The elements of exposure have been against Beirut. Six years of not being able to walk into secondhand bookshops and shitty-sofa’d coffeeshops without hearing “After the Curtain” from Gulag Orkestar (2006) and the like has taken its toll—as it would take a toll on any album. While follow-up albums Flying Cup Club (2007) and the March of the Zapotec/Holland EP (2009) each took their rightful victory laps on my iTunes before bidding their adieu, long-term “infatuation-albums” is where Gulag Orkestar is squarely and securely cataloged for me. However, boxed and categorized as such, even The Rip Tide, this beautiful little album with its weighted horns, wintry marches, and longing plights of vocals, has been, shall we say, peppered with years’ worth of layers of disinfatuation-dust, a thick silt composed of shrugs, and enough callusing to emit a completely undeserved auto-hesitation at the suggestion of a new album. One can almost smell the coffee ready to brew along with this shit.
Far be it for me to say I’d ever tire of Zach Condon, the cherub-faced, wobbly trumpeter and mad strummer of heartstrings and ukulele alike. Honestly, as he belts out his age-defyingly august and lady-parts-melter of a voice, he’s as close as this girl’s got to an indie-Bieber. Just like with the Bieb, there’s an oddly similar duality at play between Condon’s frumpy, red-faced average-boy-ness and the unknowability that escalates to the practically mythical when Condon opens his mouth. And just like with the Bieb, it’s as if Condon’s got a bellows plugged right into my main artery, poofing my heart up with every breath. Whatever he’s selling, whatever instrument’s in his hands when he’s selling it: it’s unerringly pervasive, infectious. The ensemble of instruments used for light or dark, those buoyant strums or wavering wheezes and soars of Eastern European elements are equal parts used to break and ameliorate the ol’ ticker.
It takes a new album, perhaps, not to extend their catalog and presence, but to prove how simple and affective Beirut’s sounds are and always were, even when this majestic Bieber-like figure and his shlumpy, come-and-go band-mates are as loosely tied to one another as snot particles in a blown-out sneeze. The first realization in the earliest moments of opening ballad “A Candle’s Fire” is: Beirut doesn’t really need an invitation; Condon’s is the kind of voice I want to be hearing when I hear a song, any capital-“S” Song, and the band crafts the kinds of Songs that automatically throw open doors to my enjoying them. They are immediate escapades; they are deportations; they are twilight vignettes in ruins, Secret Gardens tucked away in woozy blurts of brass and waltzing strings. Theirs is the sound of escapism, but escapism that doesn’t take you anywhere except some tenderly internalized, sequestered notch in yourself.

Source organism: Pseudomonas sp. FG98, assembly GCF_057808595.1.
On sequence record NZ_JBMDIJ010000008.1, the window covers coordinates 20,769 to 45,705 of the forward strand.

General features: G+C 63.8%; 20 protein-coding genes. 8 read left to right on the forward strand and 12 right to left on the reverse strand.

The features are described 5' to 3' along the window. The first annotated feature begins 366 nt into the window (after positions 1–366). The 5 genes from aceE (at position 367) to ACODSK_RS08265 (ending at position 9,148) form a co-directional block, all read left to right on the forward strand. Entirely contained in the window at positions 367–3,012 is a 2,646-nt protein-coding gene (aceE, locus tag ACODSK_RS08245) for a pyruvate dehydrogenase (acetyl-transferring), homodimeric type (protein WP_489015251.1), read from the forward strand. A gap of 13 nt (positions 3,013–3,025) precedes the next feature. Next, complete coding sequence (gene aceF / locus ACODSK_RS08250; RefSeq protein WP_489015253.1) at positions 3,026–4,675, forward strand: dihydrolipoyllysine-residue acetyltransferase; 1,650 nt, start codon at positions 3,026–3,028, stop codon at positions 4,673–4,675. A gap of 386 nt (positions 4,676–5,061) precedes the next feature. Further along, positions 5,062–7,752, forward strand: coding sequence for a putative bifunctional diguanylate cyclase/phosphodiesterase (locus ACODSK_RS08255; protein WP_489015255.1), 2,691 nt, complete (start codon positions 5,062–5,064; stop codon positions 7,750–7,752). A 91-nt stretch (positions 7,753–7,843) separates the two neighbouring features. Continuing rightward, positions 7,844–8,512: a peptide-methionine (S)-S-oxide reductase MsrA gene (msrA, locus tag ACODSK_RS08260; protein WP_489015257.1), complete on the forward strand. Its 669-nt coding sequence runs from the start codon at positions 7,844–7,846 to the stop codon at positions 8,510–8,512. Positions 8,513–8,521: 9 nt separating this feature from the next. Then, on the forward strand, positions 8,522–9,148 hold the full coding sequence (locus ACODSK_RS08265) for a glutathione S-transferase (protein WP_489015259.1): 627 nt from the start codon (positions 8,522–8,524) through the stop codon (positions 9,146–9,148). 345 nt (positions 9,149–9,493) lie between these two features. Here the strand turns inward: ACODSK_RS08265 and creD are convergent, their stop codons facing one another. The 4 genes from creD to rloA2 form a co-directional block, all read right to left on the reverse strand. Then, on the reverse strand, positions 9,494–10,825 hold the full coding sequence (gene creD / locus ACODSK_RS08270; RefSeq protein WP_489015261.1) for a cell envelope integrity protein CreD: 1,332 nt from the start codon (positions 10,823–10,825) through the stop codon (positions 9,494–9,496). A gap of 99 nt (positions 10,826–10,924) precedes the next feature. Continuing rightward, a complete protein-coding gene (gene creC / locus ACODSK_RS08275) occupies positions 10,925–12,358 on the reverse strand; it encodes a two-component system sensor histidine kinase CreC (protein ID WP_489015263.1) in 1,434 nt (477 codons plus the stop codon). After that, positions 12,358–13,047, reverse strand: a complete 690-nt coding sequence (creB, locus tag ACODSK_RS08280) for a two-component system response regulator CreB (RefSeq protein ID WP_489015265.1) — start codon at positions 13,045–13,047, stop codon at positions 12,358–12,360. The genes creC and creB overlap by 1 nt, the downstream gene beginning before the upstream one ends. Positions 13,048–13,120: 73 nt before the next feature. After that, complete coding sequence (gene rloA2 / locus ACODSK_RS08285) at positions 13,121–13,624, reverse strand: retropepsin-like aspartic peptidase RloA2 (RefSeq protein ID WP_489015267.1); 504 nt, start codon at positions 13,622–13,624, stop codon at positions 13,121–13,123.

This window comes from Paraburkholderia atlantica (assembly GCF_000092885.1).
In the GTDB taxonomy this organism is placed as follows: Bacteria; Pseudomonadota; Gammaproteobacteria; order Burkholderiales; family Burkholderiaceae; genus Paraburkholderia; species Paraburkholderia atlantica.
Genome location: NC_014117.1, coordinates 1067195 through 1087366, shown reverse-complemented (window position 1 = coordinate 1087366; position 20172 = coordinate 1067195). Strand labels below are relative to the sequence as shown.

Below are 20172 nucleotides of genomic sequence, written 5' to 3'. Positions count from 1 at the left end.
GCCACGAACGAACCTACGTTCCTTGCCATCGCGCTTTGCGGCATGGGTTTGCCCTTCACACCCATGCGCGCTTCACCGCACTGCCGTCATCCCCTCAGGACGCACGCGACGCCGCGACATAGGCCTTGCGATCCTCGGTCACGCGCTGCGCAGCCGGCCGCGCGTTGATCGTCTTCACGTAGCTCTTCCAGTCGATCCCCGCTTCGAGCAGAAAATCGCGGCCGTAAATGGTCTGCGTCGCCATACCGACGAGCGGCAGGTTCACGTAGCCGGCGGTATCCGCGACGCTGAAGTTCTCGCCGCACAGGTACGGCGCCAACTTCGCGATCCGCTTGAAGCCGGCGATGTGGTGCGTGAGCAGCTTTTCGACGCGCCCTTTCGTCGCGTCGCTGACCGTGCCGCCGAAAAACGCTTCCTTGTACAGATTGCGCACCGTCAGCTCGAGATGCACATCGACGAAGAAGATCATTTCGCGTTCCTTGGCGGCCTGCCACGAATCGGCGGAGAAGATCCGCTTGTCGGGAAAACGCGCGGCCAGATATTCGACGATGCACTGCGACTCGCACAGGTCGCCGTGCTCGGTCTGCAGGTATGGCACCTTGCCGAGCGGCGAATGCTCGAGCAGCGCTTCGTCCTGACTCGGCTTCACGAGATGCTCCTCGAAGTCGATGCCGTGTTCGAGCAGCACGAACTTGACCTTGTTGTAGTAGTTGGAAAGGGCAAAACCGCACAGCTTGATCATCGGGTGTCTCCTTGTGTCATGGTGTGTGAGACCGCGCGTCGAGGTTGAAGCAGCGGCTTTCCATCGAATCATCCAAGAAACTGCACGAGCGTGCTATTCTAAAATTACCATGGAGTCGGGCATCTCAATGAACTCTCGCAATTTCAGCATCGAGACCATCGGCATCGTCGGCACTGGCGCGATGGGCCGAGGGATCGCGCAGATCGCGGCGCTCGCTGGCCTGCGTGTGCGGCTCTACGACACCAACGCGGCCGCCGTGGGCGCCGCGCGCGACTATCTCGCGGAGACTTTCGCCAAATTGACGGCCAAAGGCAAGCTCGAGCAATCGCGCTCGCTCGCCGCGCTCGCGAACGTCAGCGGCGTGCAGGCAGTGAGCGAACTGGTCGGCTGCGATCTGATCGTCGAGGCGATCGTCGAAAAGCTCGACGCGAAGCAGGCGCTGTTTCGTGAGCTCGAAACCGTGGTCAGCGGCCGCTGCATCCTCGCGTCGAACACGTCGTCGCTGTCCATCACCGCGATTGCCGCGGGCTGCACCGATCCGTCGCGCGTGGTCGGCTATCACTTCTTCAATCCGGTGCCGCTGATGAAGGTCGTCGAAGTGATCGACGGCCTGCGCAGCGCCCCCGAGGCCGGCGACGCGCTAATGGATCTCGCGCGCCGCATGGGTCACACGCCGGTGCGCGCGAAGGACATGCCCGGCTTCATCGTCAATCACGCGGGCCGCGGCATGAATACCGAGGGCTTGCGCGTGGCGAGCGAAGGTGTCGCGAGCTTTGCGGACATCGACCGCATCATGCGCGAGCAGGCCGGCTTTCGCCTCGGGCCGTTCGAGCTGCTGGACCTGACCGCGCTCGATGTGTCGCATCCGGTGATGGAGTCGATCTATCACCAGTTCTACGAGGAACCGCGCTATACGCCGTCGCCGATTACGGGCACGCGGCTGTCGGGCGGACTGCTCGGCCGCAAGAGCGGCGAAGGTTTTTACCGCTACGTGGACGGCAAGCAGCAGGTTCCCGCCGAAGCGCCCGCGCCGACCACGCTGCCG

Through the most austere of trudging-onwards tracks, to the most pathos-inducing ballads of “Postcards from Italy,” to Pallett’s lover’s plea “Cliquot,” Beirut’s songs are always narrations pregnant with urgency and desire, even if all that desire sounds like is exhaustion. And however theatrically ornate, however heavy of heart, Condon’s lyrics have always bounded past the music, his voice tugging at the bit, leaping ahead of each song’s pace in a tormented struggle fueled by one longing or another. Maybe one of the definitive differences between previous works and The Rip Tide is the way Condon sounds more in-step, more steeped in his own music: engaged in an interlude or dance with the music around him instead of jumping over it so strenuously. The brass instrumentation, for instance, has moved away from world-weary, wilting violets and has taken on a Southwestern heat and celebratory blare. Even the real Fiona Apple-esque pulmonary-pounder “Goshen” picks up with brisk snares tattering the tune’s simplicity.
Condon’s relaxed into this album, even gladly exchanged Flying Cup Club‘s fussiness for fustiness and a moth-eaten record static that infects the entirety of the tracks, from the distorted dust-mote quality of synths in “Santa Fe” to the little pops of spittle crackling in the corners of Condon’s cheeks as he’s singing a mantra-like ending to “The Peacock.” While Beirut’s discography has sounded like the fleshing out of a band that would be found only otherwise in a ghostly form emanating from a crackly gramophone, The Rip Tide has taken up more of this actual record aesthetic for itself—consciously or not.
Track after track, lyrics like “This day undone, but can it bring some good,” or “Whatever comes through the door,” or “If you have to go, would you carry on my way” implement visions of hands-in-the-air submissions and unusually opened-armed gestures of letting go. And perhaps this letting go is the sunniest disposition The Rip Tide has to offer. Instead of Condon as the source of the record’s epic pull and current, he’s reined in his penchant for grasping and grappling and seems to be content to rest on the shore, letting the pull of other things carry away what they will, sometimes with a eulogy, sometimes with smiling trumpets. It’s a great accomplishment from a songwriter for which we should expect exactly as much.